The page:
The administration of Democratic New Jersey Gov. Phil Murphy plans to leave a state takeover of Atlantic City in place for the full five years that his Republican predecessor envisioned in seizing control of the cash-strapped seaside gambling resort.
The timetable laid out Tuesday by Lt. Gov. Sheila Oliver would keep the takeover in place through 2021.
It began in November 2016 under Republican Gov. Chris Christie and a Democrat-controlled Legislature that concluded the city either could not or would not make the painful choices necessary to get its fiscal house in order.
Murphy campaigned in part on ending the takeover.
The law enacted in 2016 “was a 5-year statute,” Oliver said during a meeting in a community center. “We anticipate the statute will run for a 5-year period.”
At the end of that period, Oliver said, she hoped to demonstrate to the state Legislature that enough has been fixed in Atlantic City to warrant ending the takeover.
The takeover law gave the state broad powers, including the right to overturn decisions of the city council, override or even abolish city agencies and seize and sell assets, including the city’s much-coveted water utility. The state overseers could also hire or fire workers, break union contracts, and restructure the city’s debt, most of which was done to varying degrees, although no major assets were sold.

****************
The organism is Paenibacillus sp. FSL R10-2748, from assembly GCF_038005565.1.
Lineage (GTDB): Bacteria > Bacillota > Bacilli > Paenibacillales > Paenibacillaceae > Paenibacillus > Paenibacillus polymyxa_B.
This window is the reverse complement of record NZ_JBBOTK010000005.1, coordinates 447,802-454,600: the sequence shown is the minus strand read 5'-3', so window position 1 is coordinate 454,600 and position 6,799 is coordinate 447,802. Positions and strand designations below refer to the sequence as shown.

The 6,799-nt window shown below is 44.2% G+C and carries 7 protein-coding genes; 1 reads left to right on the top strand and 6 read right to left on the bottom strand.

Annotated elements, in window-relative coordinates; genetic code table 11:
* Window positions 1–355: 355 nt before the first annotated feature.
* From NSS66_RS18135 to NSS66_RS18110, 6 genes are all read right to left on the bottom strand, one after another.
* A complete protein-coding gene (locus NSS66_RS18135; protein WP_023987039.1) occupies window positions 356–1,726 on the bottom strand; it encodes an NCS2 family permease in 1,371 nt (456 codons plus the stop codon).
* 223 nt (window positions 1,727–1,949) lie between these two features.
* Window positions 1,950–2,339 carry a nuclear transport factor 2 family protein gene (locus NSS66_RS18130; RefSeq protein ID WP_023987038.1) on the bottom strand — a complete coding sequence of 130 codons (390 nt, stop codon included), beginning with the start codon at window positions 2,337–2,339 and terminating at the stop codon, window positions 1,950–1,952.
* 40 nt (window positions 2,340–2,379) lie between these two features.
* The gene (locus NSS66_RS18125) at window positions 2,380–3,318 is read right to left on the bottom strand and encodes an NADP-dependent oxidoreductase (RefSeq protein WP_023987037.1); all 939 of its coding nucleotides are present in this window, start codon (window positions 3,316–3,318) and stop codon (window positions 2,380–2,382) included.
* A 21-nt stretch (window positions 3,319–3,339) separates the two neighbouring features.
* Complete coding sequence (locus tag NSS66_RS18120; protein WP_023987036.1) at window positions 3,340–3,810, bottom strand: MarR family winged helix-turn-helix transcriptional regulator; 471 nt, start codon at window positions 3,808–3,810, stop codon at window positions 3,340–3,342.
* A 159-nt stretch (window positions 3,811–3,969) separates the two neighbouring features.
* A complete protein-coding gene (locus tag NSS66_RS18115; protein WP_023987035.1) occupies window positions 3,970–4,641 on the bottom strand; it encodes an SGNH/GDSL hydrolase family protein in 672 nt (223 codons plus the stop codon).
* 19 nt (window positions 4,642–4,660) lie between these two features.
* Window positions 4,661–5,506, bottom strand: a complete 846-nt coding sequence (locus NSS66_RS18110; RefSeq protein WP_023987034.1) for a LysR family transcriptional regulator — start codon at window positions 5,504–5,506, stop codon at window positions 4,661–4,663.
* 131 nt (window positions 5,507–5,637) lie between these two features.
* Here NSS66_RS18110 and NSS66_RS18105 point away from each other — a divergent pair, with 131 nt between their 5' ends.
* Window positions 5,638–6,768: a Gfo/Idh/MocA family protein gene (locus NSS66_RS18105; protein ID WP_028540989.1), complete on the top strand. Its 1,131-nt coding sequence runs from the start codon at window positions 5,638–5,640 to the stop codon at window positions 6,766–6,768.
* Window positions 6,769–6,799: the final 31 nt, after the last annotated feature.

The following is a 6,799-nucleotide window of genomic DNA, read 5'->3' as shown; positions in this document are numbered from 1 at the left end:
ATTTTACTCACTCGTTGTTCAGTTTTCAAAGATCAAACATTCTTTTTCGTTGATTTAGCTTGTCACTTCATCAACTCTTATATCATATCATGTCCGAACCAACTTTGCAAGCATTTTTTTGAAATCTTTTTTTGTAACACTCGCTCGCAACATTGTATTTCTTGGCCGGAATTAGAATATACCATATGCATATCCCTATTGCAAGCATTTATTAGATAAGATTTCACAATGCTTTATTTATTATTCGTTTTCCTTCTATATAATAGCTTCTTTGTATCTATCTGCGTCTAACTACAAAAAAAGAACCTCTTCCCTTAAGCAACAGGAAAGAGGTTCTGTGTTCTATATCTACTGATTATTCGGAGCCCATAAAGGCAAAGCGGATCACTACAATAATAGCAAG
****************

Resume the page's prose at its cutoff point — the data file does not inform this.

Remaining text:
It was enacted during a dismal period for Atlantic City in which five of its 12 casinos shut down, and taxes soared as the casino industry, the city’s dominant employer and taxpayer, shriveled. Two of those five casinos have since reopened.
Mayor Frank Gilliam Jr. said he supports the state’s timetable for ending control, praising a turnaround plan that was developed not only by elected officials but by community leaders.
A plan announced Tuesday calls for reforms in government effectiveness and accountability, job training and economic development, finding new revenue sources and providing more opportunities for youth. It includes training new workers for casino jobs, helping those with criminal records find and keep employment, and address health issues, including opening a supermarket in the city so residents can buy fresh food locally.
“I don’t foresee this plan failing,” Gilliam said. “For so long, folks have believed that Atlantic City could not flourish within its own self. The Debbie Downers of Atlantic City need to jump off that horse.”
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